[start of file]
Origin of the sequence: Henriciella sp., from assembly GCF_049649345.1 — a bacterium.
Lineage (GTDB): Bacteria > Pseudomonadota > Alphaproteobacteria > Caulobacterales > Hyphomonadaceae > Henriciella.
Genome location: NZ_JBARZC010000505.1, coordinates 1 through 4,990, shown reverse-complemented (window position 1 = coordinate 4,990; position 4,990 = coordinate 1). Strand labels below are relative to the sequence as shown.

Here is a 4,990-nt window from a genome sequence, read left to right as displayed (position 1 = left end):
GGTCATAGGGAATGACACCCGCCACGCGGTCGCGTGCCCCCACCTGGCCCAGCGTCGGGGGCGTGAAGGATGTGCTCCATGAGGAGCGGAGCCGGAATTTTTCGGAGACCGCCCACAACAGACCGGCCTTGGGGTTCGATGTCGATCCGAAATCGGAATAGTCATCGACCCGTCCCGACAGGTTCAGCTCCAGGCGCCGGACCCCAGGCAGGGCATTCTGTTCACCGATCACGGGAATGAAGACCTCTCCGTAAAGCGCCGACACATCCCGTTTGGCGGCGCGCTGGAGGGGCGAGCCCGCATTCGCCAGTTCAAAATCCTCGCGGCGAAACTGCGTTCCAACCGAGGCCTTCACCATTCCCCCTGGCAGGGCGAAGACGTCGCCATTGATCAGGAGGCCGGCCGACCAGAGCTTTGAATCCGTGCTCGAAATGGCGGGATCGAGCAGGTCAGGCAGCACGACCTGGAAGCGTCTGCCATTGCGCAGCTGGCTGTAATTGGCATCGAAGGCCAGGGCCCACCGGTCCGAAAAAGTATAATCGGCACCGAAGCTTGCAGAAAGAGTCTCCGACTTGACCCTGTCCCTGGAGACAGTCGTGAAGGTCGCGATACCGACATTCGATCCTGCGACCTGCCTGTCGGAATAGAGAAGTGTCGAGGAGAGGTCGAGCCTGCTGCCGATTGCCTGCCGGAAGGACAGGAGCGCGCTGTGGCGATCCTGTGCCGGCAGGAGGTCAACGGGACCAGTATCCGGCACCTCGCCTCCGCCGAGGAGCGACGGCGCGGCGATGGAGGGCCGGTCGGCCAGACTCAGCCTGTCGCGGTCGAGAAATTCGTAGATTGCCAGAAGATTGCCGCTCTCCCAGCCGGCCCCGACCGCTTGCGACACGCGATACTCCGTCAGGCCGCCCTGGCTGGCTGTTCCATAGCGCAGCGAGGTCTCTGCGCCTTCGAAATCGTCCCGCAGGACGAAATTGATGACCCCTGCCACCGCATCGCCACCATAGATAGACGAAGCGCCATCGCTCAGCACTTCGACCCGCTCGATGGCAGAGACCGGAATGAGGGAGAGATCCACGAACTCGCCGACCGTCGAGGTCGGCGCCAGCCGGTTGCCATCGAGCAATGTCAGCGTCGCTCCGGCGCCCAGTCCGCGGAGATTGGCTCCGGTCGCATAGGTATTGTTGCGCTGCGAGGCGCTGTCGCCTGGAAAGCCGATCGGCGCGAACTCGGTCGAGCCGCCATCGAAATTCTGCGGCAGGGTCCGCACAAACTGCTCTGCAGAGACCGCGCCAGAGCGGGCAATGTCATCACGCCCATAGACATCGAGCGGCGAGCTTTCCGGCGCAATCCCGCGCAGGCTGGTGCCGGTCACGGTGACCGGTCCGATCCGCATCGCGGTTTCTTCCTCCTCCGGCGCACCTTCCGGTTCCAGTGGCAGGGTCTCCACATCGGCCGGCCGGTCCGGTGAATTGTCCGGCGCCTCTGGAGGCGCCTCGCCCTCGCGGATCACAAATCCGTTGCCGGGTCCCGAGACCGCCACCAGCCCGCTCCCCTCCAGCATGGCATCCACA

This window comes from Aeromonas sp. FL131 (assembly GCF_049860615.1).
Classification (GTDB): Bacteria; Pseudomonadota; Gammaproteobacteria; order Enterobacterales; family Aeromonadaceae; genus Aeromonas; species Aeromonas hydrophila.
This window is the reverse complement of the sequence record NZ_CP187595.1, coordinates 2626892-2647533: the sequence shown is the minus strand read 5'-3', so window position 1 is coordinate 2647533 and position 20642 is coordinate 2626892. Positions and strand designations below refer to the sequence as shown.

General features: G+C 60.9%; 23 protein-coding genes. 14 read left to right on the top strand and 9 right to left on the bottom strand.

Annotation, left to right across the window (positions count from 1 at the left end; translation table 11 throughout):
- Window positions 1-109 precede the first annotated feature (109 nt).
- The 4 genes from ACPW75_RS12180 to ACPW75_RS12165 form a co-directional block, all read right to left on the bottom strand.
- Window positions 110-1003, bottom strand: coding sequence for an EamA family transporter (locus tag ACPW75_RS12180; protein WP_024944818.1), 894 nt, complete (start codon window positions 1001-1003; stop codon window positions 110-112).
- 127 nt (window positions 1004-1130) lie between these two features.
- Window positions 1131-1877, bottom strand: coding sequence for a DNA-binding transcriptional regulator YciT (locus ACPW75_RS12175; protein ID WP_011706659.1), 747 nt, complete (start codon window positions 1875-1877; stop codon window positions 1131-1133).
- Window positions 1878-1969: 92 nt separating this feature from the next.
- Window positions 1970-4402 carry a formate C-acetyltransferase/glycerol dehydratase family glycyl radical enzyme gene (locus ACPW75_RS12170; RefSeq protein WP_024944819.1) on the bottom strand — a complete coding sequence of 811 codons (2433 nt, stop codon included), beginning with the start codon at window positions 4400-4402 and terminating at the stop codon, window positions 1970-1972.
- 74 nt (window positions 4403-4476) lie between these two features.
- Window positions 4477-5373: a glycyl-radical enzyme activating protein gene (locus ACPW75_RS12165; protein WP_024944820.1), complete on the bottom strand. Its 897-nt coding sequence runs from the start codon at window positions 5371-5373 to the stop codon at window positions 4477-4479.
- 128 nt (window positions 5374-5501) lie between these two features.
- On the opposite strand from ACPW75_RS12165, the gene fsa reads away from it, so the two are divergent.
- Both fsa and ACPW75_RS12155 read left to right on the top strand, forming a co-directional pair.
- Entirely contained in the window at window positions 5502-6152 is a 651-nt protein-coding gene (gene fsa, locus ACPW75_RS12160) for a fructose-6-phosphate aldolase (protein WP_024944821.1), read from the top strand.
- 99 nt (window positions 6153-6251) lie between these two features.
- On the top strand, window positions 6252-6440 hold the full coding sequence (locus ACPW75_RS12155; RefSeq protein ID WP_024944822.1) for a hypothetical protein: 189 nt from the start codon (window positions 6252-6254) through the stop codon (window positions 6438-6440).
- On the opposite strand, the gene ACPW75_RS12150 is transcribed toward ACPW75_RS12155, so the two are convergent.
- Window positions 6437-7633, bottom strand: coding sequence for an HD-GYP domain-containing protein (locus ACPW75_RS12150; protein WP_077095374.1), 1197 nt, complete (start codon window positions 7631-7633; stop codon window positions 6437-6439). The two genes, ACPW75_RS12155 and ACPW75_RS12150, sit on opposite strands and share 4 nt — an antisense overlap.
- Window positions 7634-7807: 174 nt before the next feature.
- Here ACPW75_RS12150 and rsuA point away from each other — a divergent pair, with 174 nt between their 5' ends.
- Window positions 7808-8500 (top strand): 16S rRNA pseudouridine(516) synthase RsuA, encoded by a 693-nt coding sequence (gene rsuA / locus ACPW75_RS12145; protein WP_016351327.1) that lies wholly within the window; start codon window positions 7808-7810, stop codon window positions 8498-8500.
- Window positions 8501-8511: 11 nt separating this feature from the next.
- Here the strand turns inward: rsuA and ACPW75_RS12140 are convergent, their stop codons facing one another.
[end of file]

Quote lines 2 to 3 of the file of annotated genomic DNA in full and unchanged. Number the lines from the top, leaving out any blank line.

Lineage (GTDB): Bacteria > Pseudomonadota > Alphaproteobacteria > Caulobacterales > Hyphomonadaceae > Henriciella.
Genome location: NZ_JBARZC010000505.1, coordinates 1 through 4,990, shown reverse-complemented (window position 1 = coordinate 4,990; position 4,990 = coordinate 1). Strand labels below are relative to the sequence as shown.